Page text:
Still discussing education

The strategic role of education as the key to development of any society cannot be over-emphasized. When the citizens are well formed and educated, they are more likely to be easily governed, be patriotic citizens and better equipped to fully develop themselves in realizing national aspirations. It is for these reasons that every nation should ensure that this sector is accorded its deserved attention.

That was the major reason why critical players decided to convene another roundtable, organized by the Worldview International Initiative and the British Educational Suppliers Association, United Kingdom, to look into the state of our education with a view to making it perform its vital role as administrators, academics, planners, teachers and researchers at the primary, secondary and tertiary levels met recently at the African Leaders in Education Forum in Abuja with the theme, Strategic Policies and Structures for the Achievement of Quality Education.

According to Dominic Savage, OBE, Director-General of BESA, the forum was running simultaneously alongside the African Resources and Technology for Education Show because technology was imperative for the delivery of sound education. Savage noted that while teachers would always be the greatest educational resource, equipment, materials, books and technology on the other hand constituted the second greatest resource in the attainment of the greatest possible impact.

During the education commissioners Plenary Session on Regional Policies and Structures, which was meant to highlight the various challenges being faced by state commissioners of education in reaching out to students in achieving quality teaching and learning for optimizing education’s impact in line with national goals, the Benue State Commissioner of Education, Dr. Elizabeth Ugo spoke on, “The Impact of Policies and Structures on Actualizing Educational Development: The Case of Benue State”. She said Nigeria’s educational system was highly decentralised, having passed through various phases between 1951 to date and was now geared towards meeting government’s policies of ‘Education for All’, Millennium Development Goals and National Empowerment and Development Strategy and updated to accommodate recent developments embedded in the Federal Government’s transformation agenda.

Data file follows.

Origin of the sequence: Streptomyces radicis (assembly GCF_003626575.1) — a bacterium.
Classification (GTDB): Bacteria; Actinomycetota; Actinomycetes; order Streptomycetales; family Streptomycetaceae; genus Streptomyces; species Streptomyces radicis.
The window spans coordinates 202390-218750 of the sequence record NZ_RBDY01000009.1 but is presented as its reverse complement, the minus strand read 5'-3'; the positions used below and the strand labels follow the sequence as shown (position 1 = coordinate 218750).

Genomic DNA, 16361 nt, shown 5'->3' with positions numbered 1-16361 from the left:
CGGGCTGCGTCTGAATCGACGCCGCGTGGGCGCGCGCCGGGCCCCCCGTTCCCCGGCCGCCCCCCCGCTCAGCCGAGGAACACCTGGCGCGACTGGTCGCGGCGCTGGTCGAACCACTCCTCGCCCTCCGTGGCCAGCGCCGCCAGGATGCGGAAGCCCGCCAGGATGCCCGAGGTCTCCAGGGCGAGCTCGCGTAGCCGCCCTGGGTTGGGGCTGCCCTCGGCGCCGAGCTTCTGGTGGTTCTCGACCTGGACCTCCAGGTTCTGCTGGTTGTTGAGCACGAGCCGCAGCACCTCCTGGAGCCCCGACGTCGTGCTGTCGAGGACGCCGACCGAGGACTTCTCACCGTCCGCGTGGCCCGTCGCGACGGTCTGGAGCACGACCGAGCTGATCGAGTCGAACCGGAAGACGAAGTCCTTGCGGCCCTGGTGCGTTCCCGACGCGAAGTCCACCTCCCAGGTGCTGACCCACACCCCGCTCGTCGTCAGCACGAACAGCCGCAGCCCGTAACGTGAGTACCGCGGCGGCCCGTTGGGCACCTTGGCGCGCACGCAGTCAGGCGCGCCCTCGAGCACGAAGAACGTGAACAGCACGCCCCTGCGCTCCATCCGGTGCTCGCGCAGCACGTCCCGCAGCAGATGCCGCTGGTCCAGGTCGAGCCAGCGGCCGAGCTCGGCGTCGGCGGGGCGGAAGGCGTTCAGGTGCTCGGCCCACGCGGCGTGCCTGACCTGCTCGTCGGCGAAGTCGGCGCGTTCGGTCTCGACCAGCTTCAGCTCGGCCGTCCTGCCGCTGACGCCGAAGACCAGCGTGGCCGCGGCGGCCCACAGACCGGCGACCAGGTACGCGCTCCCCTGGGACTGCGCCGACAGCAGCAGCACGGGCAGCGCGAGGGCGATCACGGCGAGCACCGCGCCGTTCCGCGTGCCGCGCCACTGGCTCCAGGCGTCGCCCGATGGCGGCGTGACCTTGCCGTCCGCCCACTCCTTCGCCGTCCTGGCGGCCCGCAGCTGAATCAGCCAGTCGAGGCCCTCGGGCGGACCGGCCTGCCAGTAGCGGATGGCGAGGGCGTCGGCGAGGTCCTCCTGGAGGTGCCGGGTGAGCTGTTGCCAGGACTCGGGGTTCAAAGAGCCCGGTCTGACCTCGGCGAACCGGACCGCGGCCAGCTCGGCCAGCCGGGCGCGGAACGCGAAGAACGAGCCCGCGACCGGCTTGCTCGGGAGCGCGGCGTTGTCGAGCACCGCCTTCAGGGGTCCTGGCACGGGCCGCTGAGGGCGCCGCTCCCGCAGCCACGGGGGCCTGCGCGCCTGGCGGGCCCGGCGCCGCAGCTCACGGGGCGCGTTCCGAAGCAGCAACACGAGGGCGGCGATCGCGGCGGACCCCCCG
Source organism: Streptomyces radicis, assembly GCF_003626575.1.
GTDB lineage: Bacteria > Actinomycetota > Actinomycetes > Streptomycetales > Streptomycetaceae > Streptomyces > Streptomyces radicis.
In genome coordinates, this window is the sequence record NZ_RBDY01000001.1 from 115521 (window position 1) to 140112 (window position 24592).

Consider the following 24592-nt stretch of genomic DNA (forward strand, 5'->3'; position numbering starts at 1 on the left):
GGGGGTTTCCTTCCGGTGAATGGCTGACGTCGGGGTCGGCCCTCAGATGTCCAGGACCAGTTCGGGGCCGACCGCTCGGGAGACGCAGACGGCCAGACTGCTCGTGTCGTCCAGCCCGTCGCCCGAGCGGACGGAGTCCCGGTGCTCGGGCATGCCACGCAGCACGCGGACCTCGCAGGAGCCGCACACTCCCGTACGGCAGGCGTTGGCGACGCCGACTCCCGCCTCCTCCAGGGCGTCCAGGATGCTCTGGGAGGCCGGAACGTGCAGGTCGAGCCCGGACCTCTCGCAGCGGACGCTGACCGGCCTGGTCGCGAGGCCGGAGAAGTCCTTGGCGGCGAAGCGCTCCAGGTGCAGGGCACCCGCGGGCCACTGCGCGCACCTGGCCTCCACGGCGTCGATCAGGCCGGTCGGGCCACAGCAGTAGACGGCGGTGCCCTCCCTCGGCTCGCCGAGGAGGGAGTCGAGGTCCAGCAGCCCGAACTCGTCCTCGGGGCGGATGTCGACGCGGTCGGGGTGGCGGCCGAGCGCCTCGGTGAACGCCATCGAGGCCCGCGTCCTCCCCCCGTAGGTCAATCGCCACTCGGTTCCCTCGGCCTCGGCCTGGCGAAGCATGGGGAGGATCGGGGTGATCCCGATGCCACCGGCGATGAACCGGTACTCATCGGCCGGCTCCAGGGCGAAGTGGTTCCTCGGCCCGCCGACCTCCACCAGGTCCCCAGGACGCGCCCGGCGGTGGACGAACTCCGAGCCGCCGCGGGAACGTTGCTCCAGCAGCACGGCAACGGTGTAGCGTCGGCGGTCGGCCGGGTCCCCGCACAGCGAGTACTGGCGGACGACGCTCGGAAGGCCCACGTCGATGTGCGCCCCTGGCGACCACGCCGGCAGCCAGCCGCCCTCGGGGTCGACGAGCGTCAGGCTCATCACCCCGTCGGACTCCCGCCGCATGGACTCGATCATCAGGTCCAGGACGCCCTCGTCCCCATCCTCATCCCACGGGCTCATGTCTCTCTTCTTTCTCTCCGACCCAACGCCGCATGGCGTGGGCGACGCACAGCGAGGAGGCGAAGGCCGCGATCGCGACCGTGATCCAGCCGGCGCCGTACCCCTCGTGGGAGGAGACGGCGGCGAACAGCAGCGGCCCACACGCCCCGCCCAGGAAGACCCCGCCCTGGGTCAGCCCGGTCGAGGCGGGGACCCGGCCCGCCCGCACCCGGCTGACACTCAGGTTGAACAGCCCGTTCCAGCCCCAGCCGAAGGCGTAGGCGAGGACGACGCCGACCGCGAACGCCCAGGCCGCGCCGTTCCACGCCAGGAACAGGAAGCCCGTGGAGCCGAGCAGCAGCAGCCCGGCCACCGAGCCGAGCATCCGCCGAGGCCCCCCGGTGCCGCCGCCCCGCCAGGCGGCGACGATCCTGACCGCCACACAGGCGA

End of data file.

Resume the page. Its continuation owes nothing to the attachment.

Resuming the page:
Dr. Lawson Alovor, a renowned author, delved on “Mitigating the Falling Standards of Education through the Use of Effective Teaching Strategies: The Teacher Education Factor”. In this lecture, he observed that “the falling standard in education, particularly, in Africa has become an issue of major concern to all well-meaning people of the world and not only to Africans. Hardly a day passes by without the newspapers heralding the woes and lamentations of declining standards of education in our countries. It is no secret that governments, educational leaders, non-governmental organizations, policy makers and opinion leaders have gone berserk at trying to find solutions to this menace”.

He said the hallmark of good teaching was the demonstration of the ability to use effectively, a variety of strategies in the process of guiding students’ learning experiences but regretted that “quite a large number of people take to teaching without undergoing the formal teacher training education. This is often the case in the rural areas and most often in private schools and in our universities, where un-trained teachers account for about 65% of teaching staff”. Alovor’s point alluded to my position during the proceeding when I urged the relevant regulatory bodies to enforce the appropriate legislation that will guarantee that only those trained as teachers actually teach. He, however, observed that one of the ways to address the declining standard of education was to embark on a pragmatic drive through periodic organisation of courses for teachers on the job, to refresh their memories on the fundamental principles and methods of teaching and learning.

Professor Olusola Oyewole, Vice-Chancellor of the Federal University of Agriculture, Abeokuta and President, Association of African Universities; Professor Adebiyi Daramola, Vice-Chancellor, Federal University of Technology, Akure; Professor Emmanuel Okoro, Professor of Medicine, University of Ilorin and Ms. Brittney Field of the Bridge International Academies made useful interventions at the Plenary Session on Policies and Structures for Ensuring Quality Teaching Delivery.

Participants also identified the setbacks affecting polytechnic education in the country to comprise of: infrastructural deficits, discrimination against staff and graduates, undue influence in students’ admission and appointment of staff while the Director, Technical and Vocational Services, Lagos State Technical and Vocational Educational Board, Laolu Oguntuyi analyzed the major problems facing technical and vocational education, which are institutional in nature, just as Stephen Amponsah, Executive Director, National Vocational Training Institute, spoke from the Ghanaian perspective and it was resolved that vocational education was an impetus to stimulating economic development.
Far reaching resolutions were made at the end of the forum that would certainly turn around our educational sector and it is only hoped that this time around, unlike previous discourse, outcomes of the intellectually-stimulating forum are expected to serve as a blueprint to developing sustainable educational standards for Nigeria and indeed, Africa.

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